imaging tools.
The mechanisms proposed to explain cell migration in gut homeostasis include mitotic pressure and
active cell movement, among others. Our objective is to experimentally test these hypotheses, using
adult murine small intestine as a model. To this end, we have developed long‐term imaging of living
intestinal tissue ex vivo in 3D, using bi‐photon confocal microscopy. Double‐fluorescent reporter mice
were generated, allowing us to label individual epithelial cells and observe cell migration and membrane
protrusions in high contrast. These unprecedented imaging experiments revealed that enterocytes
migrate collectively and directionally, with a variable velocity – moving slower at the base and faster
towards the villus tip. We also demonstrate for the first time that epithelial cells’ basal protrusions are
dynamic and enriched in actin. Treatment with CK666, an Arp2/3 inhibitor, significantly slowed down
cell migration along the villus, implying an important role for actin and dynamic actin protrusions.
To determine the role of mitotic pressure, we specifically ablated dividing cells in the crypts using
hydroxyurea, a mitotic inhibitor. This short‐term treatment did not abolish cell migration – the cells still
migrated, but with a slower velocity. We also determined that cell density in untreated tissue was higher
at the base and tip of the villi, compared to the middle. Interestingly, the cell density changed after the
hydroxyurea treatment, with a significant decrease in the basal and middle part of the villus.
In addition, we are developing a computational model for gut cell migration that accounts for cell
adhesions, division and differentiation. The model predicts that the observed differences in cell density
along the villus could not be the result of mitotic pressure acting alone.
In summary, our data suggest that epithelial cells migrate both actively, using actin‐rich basal
protrusions, as well as passively, pushed by dividing cells in the crypt. The observed differences in cell
densities and velocities along the villus suggest that mitotic pressure is acting at the villus base, whereas
actin‐driven migration is predominant in the rest of the villus.
Muscle‐specific ribosome synthesis coordinates overall body growth and development in
Drosophila by regulating systemic insulin signaling.
S.S. Grewal1, A. Ghosh1; 1Biochemistry and Molecular Biology, University of Calgary, Calgary, AB
As they develop, multicellular organisms need to coordinate growth among tissues and organs in order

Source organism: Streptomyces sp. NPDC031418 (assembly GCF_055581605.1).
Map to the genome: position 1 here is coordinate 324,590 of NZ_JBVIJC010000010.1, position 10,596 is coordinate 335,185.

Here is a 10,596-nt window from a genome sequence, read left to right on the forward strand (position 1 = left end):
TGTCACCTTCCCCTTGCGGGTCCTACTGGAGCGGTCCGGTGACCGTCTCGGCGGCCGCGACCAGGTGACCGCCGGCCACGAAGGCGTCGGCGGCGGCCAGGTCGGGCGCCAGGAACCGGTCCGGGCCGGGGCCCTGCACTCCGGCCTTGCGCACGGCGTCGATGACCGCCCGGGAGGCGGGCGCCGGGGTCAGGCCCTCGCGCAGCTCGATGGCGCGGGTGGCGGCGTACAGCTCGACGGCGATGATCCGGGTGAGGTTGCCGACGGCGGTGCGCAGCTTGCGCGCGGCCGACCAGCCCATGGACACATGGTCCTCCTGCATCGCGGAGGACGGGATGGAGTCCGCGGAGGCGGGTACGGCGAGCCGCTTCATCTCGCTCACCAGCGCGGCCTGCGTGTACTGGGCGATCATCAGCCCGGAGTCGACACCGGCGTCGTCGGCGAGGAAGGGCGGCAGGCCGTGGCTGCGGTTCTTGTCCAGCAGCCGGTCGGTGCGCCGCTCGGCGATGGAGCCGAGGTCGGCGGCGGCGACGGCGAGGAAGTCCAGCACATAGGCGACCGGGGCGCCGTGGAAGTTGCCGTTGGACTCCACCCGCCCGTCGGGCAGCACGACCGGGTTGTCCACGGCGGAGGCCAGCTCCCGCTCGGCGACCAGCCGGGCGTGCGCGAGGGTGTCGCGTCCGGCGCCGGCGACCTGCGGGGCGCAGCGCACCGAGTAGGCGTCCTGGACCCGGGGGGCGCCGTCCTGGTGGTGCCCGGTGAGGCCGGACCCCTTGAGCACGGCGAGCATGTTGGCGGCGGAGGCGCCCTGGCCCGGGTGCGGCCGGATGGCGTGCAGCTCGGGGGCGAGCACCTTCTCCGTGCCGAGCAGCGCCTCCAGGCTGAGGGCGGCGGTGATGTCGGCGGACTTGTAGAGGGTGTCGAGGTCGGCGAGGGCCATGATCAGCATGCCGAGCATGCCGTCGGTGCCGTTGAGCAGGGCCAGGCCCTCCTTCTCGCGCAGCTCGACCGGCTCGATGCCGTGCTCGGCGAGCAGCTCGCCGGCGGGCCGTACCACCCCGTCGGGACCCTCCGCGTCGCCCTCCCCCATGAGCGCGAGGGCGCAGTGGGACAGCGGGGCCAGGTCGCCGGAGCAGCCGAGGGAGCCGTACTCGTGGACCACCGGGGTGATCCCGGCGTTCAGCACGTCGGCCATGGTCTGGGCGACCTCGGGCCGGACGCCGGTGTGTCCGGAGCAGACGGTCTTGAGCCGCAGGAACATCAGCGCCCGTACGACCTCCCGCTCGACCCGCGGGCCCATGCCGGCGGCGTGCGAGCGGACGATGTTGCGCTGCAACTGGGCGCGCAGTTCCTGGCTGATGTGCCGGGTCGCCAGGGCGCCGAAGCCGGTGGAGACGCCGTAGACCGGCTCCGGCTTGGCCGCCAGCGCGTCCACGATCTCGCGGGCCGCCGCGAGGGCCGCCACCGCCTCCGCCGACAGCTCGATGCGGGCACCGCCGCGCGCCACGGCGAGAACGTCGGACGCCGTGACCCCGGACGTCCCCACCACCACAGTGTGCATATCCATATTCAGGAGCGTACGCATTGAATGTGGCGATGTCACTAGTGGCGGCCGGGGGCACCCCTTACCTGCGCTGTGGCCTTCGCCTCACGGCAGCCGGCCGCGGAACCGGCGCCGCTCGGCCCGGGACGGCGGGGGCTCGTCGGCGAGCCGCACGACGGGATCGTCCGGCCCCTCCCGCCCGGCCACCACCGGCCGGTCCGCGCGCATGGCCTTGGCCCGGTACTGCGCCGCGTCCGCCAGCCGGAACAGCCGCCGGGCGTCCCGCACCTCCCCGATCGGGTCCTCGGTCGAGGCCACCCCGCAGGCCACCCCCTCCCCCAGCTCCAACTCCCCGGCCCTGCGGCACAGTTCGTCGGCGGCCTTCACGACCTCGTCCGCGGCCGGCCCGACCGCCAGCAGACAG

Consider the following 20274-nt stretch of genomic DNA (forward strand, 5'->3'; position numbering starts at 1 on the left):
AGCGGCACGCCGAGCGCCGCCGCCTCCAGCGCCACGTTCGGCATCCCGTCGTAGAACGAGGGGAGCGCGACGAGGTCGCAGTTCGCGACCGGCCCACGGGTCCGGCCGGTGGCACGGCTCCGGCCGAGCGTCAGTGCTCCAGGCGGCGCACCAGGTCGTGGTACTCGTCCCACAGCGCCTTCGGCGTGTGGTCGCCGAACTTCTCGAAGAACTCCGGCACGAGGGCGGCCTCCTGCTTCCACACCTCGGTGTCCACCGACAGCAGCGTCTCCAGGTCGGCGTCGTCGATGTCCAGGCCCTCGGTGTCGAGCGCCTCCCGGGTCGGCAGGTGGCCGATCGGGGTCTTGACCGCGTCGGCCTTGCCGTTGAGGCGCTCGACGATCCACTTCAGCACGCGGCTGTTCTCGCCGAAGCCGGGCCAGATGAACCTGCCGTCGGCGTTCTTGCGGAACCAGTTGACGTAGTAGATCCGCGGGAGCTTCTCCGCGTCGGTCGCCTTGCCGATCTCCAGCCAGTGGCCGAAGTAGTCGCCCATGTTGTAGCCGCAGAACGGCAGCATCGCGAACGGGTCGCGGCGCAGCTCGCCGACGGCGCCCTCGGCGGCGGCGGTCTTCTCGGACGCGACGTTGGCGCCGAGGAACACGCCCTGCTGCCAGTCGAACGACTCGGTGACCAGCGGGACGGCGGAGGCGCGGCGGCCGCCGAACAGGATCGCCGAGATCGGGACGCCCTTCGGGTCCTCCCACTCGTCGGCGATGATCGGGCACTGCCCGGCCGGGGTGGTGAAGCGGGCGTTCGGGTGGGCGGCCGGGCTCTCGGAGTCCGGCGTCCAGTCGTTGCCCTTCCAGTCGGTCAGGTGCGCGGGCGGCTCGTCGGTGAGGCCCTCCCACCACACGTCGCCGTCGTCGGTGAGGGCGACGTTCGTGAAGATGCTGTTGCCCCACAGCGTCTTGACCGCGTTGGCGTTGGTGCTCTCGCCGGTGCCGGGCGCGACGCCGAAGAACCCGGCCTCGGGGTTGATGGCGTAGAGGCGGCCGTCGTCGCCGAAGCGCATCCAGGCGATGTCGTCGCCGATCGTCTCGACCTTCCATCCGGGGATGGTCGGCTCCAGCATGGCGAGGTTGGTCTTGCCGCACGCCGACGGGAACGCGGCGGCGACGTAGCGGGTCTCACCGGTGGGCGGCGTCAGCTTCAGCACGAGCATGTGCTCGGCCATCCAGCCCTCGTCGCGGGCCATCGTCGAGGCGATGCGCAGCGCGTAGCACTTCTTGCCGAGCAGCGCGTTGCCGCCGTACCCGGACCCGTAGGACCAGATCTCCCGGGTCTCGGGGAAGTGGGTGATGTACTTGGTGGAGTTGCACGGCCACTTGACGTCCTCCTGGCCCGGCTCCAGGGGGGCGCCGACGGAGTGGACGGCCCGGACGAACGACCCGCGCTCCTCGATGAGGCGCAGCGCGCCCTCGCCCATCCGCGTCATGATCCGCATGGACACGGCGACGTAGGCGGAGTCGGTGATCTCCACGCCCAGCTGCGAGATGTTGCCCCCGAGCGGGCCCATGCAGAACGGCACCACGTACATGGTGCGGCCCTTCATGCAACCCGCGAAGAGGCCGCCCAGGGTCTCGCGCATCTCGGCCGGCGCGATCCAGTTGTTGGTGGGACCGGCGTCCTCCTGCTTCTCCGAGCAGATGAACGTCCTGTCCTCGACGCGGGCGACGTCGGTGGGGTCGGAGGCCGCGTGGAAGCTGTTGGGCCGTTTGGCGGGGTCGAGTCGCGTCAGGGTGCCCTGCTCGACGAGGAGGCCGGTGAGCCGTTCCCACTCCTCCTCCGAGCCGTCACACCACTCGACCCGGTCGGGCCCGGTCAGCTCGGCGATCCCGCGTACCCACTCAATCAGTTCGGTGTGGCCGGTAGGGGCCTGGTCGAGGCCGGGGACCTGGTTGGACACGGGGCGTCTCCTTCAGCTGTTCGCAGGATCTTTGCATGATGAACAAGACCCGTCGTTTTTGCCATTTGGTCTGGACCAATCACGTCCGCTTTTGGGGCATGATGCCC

to achieve proper body size and proportions. This coordination relies on organ‐to‐organ communication
and endocrine signaling. Drosophila larvae have emerged as an excellent model system to study how
inter‐organ signaling controls body growth. During the four‐day larval period, animals increase in mass
almost 200‐fold. This dramatic growth is nutrition‐dependent and involves activation of the conserved
TOR kinase signaling. While TOR is required for cell‐autonomous growth in almost all tissues, TOR
activity in specific tissues can also coordinate overall body size through endocrine or systemic effects.
Here we describe our work identifying how muscle‐specific ribosome synthesis controls body growth
and development in larvae in response to nutrient/TOR signaling. One important growth‐regulatory
target of TOR signaling is ribosome biogenesis. Studies in yeast and mammalian cell culture have
described how TOR controls rRNA synthesis ‐ a limiting step in ribosome biogenesis ‐ via the Pol I factor
TIF‐IA. We find that nutrient starvation and TOR inhibition lead to reduced levels of TIF‐IA, and
decreased rRNA synthesis in larval muscle. When we mimic this decrease in muscle ribosome synthesis
using RNAi‐mediated knockdown of TIF‐IA, we observe delayed development and reduced body size.
This reduction in growth is caused by lowered systemic insulin signaling – the major endocrine regulator
of body growth in larvae. This reduced insulin signaling occurs via two endocrine responses: reduced
expression of Drosophila insulin‐like peptides (ILPs) from the brain and increased expression of Imp‐L2 ‐
a secreted factor that binds and inhibits ILP activity ‐ from muscle. We also find that maintaining TIF‐IA
levels in muscle partially restores the starvation‐mediated suppression of insulin signaling. Finally, we
show that activation of TOR specifically in muscle increases body size and that this requires TIF‐IA. Our
data suggest that muscle ribosome synthesis functions as a nutrient‐dependent checkpoint for overall
body growth: in nutrient rich conditions, TOR maintains TIF‐IA levels and ribosome synthesis to promote
normal systemic insulin signaling. But upon starvation, reduced muscle ribosome synthesis triggers an
endocrine response that limits systemic insulin signaling to restrict growth and maintain homeostasis.
This work emphasizes how tissue‐specific changes in protein synthesis can exert non‐autonomous
effects on overall body growth.
Mechanics serves as an instructional cue driving heart progenitor cells to undergo a
mesenchymal‐to‐epithelial transition during early heart morphogenesis.
T.R. Jackson1, H. Kim1, L.A. Davidson1,2,3; 1Department of Bioengineering, University of Pittsburgh,
Pittsburgh, PA, 2Department of Developmental Biology, University of Pittsburgh, Pittsburgh, PA,
Department of Computational and Systems Biology, University of Pittsburgh, Pittsburgh, PA
Congenital heart defects, often resulting from errors in early heart development, occur in 40,000
newborns per year in the U.S. Although recent studies have highlighted the importance of how
mechanics drive organogenesis, the physical mechanisms that underlie early heart formation remain
poorly understood. Bilateral fields of heart progenitor cells (HPCs) originate in the anterior lateral plate